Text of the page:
4. Colonial Village
- Average rent (one-bedroom): $2,075
- Average home value: $1.21M
- Great for: Outdoor recreation, public transportation, museums, galleries
Ranked in the top 10 D.C. safest neighborhoods, according to Neighborhood Scout, Colonial Village is one of the best neighborhoods in D.C. to settle down for those who love the outdoors but also want to be close to all the entertainment nearby.
The local Rock Creek Park spreads out over 1,700 acres and is the perfect place to take a walk on the trails while admiring the stunning natural beauty among the trees and other historical landmarks.
Residents can also take the Red Line to reach any part of the city. There are a variety of free museums, monuments, and galleries in the area, and the Smithsonian National Zoo, in particular, makes for a great day trip!
And with multiple schools serving the Colonial Village community receiving A+ rankings on Niche, you can expect your kids to learn in a productive and safe environment.
- Average rent (one-bedroom): $2,525
- Average home value: $3.04M
- Great for: Outdoor recreation, entertainment, dining
Woodland-Normanstone is one of the most luxurious neighborhoods you can find. It’s situated in the District's center, so there are plenty of options when it comes to entertainment and dining. And Woodley Park offers the perfect outdoor retreat, where you can explore beautiful scenery and get a break from the city-like atmosphere.
- Average rent (one-bedroom): $2,175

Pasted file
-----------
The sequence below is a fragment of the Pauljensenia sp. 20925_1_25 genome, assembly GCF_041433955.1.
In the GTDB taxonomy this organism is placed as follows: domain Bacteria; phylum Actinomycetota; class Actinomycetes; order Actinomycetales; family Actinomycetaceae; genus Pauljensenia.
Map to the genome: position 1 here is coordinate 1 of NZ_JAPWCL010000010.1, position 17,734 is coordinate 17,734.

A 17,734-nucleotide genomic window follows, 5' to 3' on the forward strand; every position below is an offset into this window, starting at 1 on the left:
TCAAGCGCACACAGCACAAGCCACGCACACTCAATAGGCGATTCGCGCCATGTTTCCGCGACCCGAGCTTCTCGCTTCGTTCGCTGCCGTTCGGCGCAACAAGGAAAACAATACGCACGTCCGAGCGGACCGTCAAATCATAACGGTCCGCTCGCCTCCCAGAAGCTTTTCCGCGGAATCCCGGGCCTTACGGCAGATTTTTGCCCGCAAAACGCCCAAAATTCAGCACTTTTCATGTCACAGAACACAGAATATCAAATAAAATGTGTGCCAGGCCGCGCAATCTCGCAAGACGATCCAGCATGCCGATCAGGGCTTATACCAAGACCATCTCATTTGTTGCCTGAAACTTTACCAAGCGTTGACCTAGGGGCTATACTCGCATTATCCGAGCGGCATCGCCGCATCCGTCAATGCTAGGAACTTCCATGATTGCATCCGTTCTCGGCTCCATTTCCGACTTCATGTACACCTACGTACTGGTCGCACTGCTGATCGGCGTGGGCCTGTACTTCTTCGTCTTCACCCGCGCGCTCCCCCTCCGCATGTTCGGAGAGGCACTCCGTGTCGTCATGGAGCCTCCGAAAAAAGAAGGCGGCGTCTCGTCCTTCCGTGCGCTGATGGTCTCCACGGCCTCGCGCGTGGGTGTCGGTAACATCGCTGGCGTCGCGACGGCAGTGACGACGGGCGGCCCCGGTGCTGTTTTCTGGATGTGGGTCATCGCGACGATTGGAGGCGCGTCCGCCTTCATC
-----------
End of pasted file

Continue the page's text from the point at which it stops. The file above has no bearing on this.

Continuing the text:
- Average home value: $1.27M
- Great for: Unique real estate variety, shopping, food
Bordered by Oregon Ave NW and Beach Dr NW, the scenic Hawthorne neighborhood can be found between the communities of Silver Spring and Chevy Chase. With mature trees and lots of green space surrounding the entire area, the homes you can find for sale in Hawthorne are a bit different from the other neighborhoods in the Downtown Washington area. Rather than the typical row home style you may see elsewhere, in Hawthorne, you can choose from Colonials, Cape Cods, and large split-level homes.
And since Hawthorne is situated so close to Connecticut Avenue, residents are conveniently located close to Dupont Circle, one of the best places to shop and eat. Check out Secondi Consignment Clothing if you’re looking for high-end designer clothes, and stop at Dupont Circle’s FRESHFARM Markets for fruits, vegetables, cheeses, pasta, flowers, and even soaps/herbal products.
With very low property crime rates and even lower violent crime rates, Hawthorne isn’t just one of the safest neighborhoods in Washington, D.C.; it’s also ranked as the second best neighborhood in D.C. to raise a family.
7. Wesley Heights
- Average rent (one-bedroom): $2,200
- Average home value: $605,500
- Great for: Outdoor recreation, nightlife scene
Just a few miles northwest of downtown D.C., the Wesley Heights neighborhood was one of the country’s first planned communities, developed between the 1920s and 1950s. It’s since transformed into a vibrant area with its own distinct local identity that’s best suited for both young families and young professionals.
For a relaxing stroll or a hike, residents living in Wesley Heights have easy access to the Glover Archbold Park, which is located on the east side of the neighborhood and covers close to 200 acres of gorgeous forests and streams. And Georgetown is located just two miles south of the neighborhood, which provides access to live music and an exciting nightlife scene.
Move to One of the Best Neighborhoods in D.C. With PODS
Once you’ve found your safe haven in the D.C. area, look no further than the services of PODS to help make your move an easy and efficient one! In fact, PODS even offers a city service that’s designed specifically for moves around the D.C. area. Navigating the narrow and crowded streets? Dealing with parking regulations? Let PODS City Service handle that.
Editor’s note: For ease of reading, monthly rental prices were rounded to the nearest $25 and home values were rounded to the nearest $100.